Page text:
The Broken Wing

While taking a shower the other afternoon, Jenni came into the bathroom and announced “There is a Titmouse flying around inside the sun room.”  I told her to be sure the door to the rest of the house was closed and I would take care of it in a minute.  In our house, I am responsible for all flying creatures—birds, stink bugs, wasps, and even flying squirrels.


Before we remodeled where we live now, the structure was just a double garage with one long room upstairs.  We called it 'the cabin' and loved the rustic feel of spending weekends in it.  On one occasion we were awakened in the middle of the night by our son Kyle who was sleeping upstairs in a bunkbed.  He yelled that Smokey (the cat) had something trapped in the bed above him.  I went to investigate. Sure enough, our male hunter-cat had cornered a flying squirrel in the bunkbed above our son.  Not to be contained, it made a dash to the top of the stairwell and then proceeded to launch itself into the air as it “flew” down the stairs straight for Jenni who was standing at the bottom of the landing!  I considered yelling to her to 'catch it' but she would have never heard me over her own screaming.  If the little critter could have turned around in mid-air I’m sure it would have to avoid the hysterical woman waiting at the bottom.  After a search behind boxes downstairs, during which time both cats got bored and walked away, I was eventually able to corner the scared little bugger and toss him outside.  (He was probably back in the attic by daybreak.)


So I have quite an established resume when it comes to catching flying things in the house.  I find the trick is to remain calm.  There was no need to rush my shower; the bird wasn’t going anywhere. 


But then Jenni came back with an update:  “There is a bird’s wing laying on the floor!”  In my mind our personal Homeland Security warning system had just ratcheted up from yellow to a code red!  I shut off the water, grabbed a towel and my glasses, and dashed to the sun room doorway.  Sure enough, that did look like a bird wing on the floor but there was still an intact Titmouse beating itself against the glass on the other end of the room, trying to escape.  In fact, there were now TWO Titmice in the room completely incapable of finding the open door they had used to enter the room.  This was starting to feel like some kind of strange dream.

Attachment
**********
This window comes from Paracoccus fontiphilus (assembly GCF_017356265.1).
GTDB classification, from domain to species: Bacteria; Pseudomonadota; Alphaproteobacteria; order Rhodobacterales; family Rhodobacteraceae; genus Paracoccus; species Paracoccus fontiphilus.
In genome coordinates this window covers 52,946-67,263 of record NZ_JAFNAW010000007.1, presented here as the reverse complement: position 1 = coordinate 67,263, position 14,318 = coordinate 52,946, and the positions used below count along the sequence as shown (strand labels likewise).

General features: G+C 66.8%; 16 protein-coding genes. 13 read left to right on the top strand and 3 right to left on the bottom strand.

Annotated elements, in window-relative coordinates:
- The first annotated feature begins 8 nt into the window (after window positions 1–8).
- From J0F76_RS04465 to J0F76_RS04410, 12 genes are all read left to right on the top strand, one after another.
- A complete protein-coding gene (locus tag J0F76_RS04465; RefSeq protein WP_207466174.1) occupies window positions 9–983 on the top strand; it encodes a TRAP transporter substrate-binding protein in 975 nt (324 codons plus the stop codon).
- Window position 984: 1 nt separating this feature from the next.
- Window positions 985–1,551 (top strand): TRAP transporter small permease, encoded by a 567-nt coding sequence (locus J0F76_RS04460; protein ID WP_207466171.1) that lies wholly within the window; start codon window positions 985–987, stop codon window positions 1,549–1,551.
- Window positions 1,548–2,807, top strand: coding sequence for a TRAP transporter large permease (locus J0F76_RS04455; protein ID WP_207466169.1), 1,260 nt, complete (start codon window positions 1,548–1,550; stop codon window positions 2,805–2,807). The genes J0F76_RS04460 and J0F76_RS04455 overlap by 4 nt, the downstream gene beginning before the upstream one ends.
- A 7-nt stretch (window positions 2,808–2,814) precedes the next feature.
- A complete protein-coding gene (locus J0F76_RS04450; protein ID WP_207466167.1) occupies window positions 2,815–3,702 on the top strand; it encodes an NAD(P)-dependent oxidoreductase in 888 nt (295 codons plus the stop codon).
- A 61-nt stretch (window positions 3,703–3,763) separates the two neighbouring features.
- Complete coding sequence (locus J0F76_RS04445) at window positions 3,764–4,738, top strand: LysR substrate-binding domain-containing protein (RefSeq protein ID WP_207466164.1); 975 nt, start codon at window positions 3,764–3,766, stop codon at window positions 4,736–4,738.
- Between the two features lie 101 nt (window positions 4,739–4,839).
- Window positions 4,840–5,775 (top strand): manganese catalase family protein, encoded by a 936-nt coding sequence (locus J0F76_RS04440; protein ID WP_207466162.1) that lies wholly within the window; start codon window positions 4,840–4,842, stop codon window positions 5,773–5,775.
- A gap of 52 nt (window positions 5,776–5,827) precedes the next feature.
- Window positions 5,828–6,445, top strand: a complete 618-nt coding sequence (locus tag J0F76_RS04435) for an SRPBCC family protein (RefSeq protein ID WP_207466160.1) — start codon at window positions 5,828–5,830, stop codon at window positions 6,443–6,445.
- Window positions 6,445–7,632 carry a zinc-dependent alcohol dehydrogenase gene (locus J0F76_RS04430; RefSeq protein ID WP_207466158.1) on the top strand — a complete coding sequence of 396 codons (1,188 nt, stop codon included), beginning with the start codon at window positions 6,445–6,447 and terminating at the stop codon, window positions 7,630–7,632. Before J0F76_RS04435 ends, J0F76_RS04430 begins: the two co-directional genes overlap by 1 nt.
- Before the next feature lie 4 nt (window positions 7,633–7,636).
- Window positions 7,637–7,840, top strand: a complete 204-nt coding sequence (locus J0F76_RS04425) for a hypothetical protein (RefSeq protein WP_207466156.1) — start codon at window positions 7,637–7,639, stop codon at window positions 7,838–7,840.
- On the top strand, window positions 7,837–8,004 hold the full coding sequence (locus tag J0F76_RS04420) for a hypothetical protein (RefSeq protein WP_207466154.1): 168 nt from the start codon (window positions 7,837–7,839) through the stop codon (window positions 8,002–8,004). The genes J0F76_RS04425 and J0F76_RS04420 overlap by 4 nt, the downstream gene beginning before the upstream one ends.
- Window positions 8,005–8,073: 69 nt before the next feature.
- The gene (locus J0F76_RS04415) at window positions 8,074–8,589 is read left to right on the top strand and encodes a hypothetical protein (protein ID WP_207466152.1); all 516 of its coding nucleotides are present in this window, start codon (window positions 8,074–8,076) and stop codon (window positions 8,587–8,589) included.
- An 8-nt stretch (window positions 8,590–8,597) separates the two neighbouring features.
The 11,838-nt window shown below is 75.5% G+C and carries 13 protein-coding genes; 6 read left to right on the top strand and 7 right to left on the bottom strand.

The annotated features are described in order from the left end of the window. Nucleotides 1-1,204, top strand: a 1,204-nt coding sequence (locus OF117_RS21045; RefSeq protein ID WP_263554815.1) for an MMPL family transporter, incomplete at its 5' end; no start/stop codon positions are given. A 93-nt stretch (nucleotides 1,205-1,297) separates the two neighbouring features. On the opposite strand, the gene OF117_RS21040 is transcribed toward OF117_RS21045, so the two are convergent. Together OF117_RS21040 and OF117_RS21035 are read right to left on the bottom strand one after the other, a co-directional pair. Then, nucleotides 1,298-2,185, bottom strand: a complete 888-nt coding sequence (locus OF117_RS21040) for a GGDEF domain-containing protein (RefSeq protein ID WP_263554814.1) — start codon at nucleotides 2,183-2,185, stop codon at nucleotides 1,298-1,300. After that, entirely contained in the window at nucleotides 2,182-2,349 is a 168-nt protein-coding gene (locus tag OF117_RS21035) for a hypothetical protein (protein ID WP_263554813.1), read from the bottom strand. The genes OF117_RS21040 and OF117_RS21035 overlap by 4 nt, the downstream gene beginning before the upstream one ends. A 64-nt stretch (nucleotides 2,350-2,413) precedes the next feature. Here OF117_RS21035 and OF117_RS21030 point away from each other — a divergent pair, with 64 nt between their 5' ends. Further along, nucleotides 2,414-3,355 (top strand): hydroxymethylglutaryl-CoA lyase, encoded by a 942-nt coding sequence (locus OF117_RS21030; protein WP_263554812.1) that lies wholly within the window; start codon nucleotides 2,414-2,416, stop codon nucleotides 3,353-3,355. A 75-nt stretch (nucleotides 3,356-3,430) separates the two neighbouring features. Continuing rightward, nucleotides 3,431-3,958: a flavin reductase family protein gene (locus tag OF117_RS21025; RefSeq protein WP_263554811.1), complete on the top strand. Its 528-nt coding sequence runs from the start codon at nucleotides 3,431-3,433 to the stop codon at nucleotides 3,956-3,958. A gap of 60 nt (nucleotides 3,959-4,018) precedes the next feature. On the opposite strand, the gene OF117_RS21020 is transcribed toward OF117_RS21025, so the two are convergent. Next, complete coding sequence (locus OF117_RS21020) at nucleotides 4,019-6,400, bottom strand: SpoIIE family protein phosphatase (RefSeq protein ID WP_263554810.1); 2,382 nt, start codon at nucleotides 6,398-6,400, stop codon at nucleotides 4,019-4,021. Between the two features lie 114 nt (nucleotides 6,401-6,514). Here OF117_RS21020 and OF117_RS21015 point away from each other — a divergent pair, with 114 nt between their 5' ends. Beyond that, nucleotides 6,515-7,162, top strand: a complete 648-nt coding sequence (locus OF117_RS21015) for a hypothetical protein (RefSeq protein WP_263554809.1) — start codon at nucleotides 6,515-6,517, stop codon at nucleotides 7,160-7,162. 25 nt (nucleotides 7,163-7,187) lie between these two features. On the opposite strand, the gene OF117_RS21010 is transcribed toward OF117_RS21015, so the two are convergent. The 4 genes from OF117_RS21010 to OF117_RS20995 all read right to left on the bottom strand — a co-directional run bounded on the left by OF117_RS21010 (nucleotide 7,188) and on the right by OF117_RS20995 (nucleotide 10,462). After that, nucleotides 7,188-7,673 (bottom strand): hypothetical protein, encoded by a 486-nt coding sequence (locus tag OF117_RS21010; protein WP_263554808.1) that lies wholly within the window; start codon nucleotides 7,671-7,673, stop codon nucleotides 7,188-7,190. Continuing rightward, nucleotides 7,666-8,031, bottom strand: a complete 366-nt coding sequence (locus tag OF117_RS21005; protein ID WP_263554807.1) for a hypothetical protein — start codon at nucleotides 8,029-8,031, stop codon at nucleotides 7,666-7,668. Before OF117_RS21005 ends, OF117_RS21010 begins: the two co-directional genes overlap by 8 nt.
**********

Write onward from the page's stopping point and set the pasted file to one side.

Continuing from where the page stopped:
While certainly unpleasant, the prospect of dealing with severed body parts was not a foreign idea to me.  When we had cats that were free to come and go through a pet door, we often had to chase them down to remove wildlife from their jaws.  The male cat (Smokey) was usually proud of his work and would often drop living animals (lizards, birds, cottontail bunnies) at our feet; but the female (Cara) chose to dash-and-stash her kill.  We never knew what we might find under the bed each year as we pulled out the boxes of Christmas china stored underneath.


Back to the current situation, we opened the door from the living room to the sun room and slipped in without letting Annie, our dog, follow.  I reached down to examine the severed wing (which it truly was!) and immediately began to chuckle.  It was CERAMIC! Ha! The real birds had knocked a Schatzki bird off a shelf and broken a wing.  I found the “body” a few feet away.


Knowing I didn’t have to catch a bloody, maimed bird made the next step much easier.  One by one, I cornered the two Titmice (by the way, I researched the plural of Titmouse and it’s acceptable to use Titmice or Titmouses but the former rolls off the tongue much more pleasantly.) 


Each of the birds felt it necessary to thank me for saving them by biting down on the tender skin between my thumb and pointer finger before being released.


As I write this, there are about a dozen Titmice gathering outside the sun room windows as if they are plotting something sinister.

If you enjoy stories like this, please look for my book, 
on Amazon.  Available in eBook and Paperback.

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